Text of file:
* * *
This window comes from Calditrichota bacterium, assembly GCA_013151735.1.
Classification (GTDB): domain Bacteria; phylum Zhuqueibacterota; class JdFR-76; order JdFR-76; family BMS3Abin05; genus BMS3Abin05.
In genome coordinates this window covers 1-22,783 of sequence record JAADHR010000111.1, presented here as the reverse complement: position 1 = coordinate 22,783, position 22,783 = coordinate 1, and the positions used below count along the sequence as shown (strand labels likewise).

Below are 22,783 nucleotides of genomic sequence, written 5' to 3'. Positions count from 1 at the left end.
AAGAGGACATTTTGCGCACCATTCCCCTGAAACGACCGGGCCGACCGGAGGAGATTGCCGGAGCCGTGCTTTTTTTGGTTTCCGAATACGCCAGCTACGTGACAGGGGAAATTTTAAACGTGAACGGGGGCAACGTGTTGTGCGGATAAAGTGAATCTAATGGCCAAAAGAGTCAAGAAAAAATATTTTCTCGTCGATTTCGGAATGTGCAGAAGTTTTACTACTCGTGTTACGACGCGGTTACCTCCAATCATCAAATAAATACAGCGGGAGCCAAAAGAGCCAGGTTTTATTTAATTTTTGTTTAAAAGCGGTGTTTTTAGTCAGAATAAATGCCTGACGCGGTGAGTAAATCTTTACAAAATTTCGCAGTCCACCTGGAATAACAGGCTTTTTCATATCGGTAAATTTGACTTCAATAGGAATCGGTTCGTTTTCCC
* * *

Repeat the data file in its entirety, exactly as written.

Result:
This window comes from Calditrichota bacterium, assembly GCA_013151735.1.
Classification (GTDB): domain Bacteria; phylum Zhuqueibacterota; class JdFR-76; order JdFR-76; family BMS3Abin05; genus BMS3Abin05.
In genome coordinates this window covers 1-22,783 of sequence record JAADHR010000111.1, presented here as the reverse complement: position 1 = coordinate 22,783, position 22,783 = coordinate 1, and the positions used below count along the sequence as shown (strand labels likewise).

Below are 22,783 nucleotides of genomic sequence, written 5' to 3'. Positions count from 1 at the left end.
AAGAGGACATTTTGCGCACCATTCCCCTGAAACGACCGGGCCGACCGGAGGAGATTGCCGGAGCCGTGCTTTTTTTGGTTTCCGAATACGCCAGCTACGTGACAGGGGAAATTTTAAACGTGAACGGGGGCAACGTGTTGTGCGGATAAAGTGAATCTAATGGCCAAAAGAGTCAAGAAAAAATATTTTCTCGTCGATTTCGGAATGTGCAGAAGTTTTACTACTCGTGTTACGACGCGGTTACCTCCAATCATCAAATAAATACAGCGGGAGCCAAAAGAGCCAGGTTTTATTTAATTTTTGTTTAAAAGCGGTGTTTTTAGTCAGAATAAATGCCTGACGCGGTGAGTAAATCTTTACAAAATTTCGCAGTCCACCTGGAATAACAGGCTTTTTCATATCGGTAAATTTGACTTCAATAGGAATCGGTTCGTTTTCCC